Ancient people in the Near East had begun the practice of intentionally cremating their dead by as far back as 7,000 BC, new research suggests.
The remains of a corpse that appears to have been intentionally incinerated have been uncovered in an ancient cremation pit during excavations at the Neolithic site of Beisamoun in Northern Israel.
These remains were directly dated to between 7013-6700 BC, making them the oldest known example of cremation in the Near East, researchers say.
The excavation revealed most of one skeleton of a young adult, with the bones showing evidence of having been heated to temperatures of more than 500C shortly after death.
According to the study published in the PLOS ONE journal, they were sitting inside a pit that appears to have been constructed with an open top and strong insulating walls.
Microscopic plant remains found inside the pyre-pit are likely to be left over from the fuel for the fire.
The authors say this evidence suggests this was an intentional cremation of a fresh corpse, as opposed to the burning of dry remains or a tragic fire accident.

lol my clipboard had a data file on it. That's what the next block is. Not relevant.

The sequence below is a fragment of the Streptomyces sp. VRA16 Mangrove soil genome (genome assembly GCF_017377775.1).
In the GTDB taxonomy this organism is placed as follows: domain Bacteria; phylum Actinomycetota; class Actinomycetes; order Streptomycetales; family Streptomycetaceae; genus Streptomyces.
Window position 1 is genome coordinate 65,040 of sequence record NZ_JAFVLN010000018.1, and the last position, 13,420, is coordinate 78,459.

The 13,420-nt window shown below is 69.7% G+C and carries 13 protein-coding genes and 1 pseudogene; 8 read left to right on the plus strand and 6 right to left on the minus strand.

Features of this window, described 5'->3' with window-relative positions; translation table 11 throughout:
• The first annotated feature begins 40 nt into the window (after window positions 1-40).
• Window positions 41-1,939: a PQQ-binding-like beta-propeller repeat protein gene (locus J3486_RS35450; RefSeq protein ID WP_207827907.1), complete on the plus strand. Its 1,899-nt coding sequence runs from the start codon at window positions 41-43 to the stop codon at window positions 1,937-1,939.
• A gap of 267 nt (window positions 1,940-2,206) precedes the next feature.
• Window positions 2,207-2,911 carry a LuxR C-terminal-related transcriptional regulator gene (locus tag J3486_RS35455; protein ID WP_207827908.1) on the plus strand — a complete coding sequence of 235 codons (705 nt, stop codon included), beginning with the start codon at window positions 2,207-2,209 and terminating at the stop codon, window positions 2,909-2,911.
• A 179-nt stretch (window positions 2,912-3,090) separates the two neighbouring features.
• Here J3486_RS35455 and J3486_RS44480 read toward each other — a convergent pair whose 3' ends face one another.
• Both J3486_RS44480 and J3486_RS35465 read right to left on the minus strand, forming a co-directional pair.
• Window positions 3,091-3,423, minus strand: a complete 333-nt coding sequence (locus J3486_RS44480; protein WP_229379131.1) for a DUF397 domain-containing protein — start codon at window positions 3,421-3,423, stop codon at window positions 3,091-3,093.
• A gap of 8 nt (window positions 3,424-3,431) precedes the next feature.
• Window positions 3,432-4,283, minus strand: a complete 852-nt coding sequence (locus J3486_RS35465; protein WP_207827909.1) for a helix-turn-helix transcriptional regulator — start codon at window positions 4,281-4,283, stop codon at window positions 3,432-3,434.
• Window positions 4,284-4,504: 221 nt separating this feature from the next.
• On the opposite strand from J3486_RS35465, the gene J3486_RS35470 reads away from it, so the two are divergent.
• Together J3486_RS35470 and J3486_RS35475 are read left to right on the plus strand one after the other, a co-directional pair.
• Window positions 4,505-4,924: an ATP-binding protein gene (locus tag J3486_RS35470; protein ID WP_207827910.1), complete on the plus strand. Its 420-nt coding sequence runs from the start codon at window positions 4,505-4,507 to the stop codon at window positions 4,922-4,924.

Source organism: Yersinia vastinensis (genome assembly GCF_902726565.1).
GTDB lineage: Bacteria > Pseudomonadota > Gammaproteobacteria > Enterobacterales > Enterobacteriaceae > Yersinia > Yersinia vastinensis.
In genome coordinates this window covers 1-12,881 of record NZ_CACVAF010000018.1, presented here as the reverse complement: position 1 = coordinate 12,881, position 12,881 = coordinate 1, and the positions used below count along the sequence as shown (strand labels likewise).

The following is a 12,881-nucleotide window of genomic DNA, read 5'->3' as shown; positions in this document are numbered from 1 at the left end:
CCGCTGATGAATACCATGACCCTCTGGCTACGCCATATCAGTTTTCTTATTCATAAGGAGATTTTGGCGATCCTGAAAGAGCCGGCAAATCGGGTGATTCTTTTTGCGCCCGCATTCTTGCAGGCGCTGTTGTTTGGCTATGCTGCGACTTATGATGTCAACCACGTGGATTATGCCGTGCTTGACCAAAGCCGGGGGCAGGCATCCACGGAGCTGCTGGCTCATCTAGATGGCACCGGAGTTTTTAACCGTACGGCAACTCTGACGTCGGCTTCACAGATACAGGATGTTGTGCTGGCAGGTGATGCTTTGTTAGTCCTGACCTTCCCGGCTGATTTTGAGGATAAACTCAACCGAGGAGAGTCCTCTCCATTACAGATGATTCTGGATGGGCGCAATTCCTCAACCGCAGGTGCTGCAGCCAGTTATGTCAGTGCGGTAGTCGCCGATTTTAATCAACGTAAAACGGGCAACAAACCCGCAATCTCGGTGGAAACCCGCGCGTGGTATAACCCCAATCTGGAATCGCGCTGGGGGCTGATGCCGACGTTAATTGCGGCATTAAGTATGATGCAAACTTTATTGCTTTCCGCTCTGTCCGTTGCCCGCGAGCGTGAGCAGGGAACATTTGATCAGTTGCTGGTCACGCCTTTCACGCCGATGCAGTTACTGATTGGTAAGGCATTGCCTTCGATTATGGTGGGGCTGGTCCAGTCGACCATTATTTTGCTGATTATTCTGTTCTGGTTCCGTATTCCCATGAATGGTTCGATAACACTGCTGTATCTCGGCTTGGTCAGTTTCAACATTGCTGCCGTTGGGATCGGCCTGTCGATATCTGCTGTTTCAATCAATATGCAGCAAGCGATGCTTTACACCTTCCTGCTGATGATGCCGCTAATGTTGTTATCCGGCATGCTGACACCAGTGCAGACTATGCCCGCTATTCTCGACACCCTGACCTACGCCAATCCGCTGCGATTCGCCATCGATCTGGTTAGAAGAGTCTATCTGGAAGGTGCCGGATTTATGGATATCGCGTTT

Fanny Bocquentin of the French National Centre for Scientific Research (CNRS), said: “The funerary treatment involved in situ cremation within a pyre-pit of a young adult individual who previously survived from a flint projectile injury – the inventory of bones and their relative position strongly supports the deposit of an articulated corpse and not dislocated bones.
“This is a redefinition of the place of the dead in the village and in society.”
Researchers indicate the early cremation came at a period of transition in funerary practices in this region of the world.
Practices such as the removal of the cranium of the dead and the burial of the dead within the settlement, were on the way out, while practices like cremation were new.
This change in funeral procedure might also signify a transition in rituals surrounding death and the significance of the deceased within society.